Photos: An auspicious day for Chinese toddlers to get shaved, and cry.
The second day of the second month on the Chinese lunar calendar, and, superstitiously, the day on which the dragon raises its head (龙抬头), signifying an uptick in the luck. On this day, Chinese people, young and old, often flock to either old-school barbershops or modern hair salons to get a hair-cut. For children, it is called “shaving a lucky head”; for adults, it is “shaving a dragon’s head”. Whatever the name is, it is a gesture of waving goodbye to the past and looking forward to the future in the hope of inviting good luck and prosperity. This year, the important hair-cut day falls on February 23.
On the early morning of February 23, customers were queuing inside Silian Barbershop, a reputable and time-honored store in Beijing. According to vice manager Zhu Xingyu, the shop received at least three times as many customers as usual.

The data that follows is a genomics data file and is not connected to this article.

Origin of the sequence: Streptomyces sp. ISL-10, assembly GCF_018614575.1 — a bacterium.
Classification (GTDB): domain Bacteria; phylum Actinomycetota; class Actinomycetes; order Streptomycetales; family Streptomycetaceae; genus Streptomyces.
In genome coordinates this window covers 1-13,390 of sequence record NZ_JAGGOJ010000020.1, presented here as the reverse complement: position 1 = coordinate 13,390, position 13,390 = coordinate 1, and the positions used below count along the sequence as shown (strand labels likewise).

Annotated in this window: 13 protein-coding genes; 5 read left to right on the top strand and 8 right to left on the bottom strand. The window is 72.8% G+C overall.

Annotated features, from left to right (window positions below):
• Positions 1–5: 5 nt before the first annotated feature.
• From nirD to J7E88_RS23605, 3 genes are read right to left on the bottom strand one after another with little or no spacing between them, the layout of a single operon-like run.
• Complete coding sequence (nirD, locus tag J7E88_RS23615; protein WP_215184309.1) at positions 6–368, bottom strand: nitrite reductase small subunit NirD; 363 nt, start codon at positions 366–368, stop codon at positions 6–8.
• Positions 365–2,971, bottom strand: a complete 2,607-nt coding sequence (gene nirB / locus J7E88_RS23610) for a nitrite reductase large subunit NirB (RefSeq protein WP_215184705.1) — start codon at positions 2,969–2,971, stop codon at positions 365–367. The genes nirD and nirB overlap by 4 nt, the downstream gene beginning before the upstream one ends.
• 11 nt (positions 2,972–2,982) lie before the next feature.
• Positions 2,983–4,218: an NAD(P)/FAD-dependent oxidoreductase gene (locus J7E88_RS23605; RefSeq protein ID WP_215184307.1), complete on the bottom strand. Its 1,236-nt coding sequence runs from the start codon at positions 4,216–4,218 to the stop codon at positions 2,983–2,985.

Jing Kui, 98, the oldest surviving barber in Beijing (the one with white hair in both photos), retired years ago, and yet he still had customers coming over for him on the hair-cut day.
Toddlers don’t seem to fancy and embrace the tradition as much as the adults. Therefore, we have present a series of photos that will surely make you chuckle and even cry foul. However, do believe that the act is well-meant, and most kids, after their tantrums go away of their own accord, do come to appreciate their new hair-dos.
A Monkey King pattern.
A couple in Huaibei, Anhui province were shaving their male–female twins (Note: an endearing nickname for such twins is “Dragon-Phoenix Infants”).
In Shanghai, a veteran barber was doing a “baby doll” hair-cut for the little girl.
In Changchun, Jilin province, some young people favor hair-cuts featuring a dragon pattern.
A traditional Chinese character for the word “Dragon”.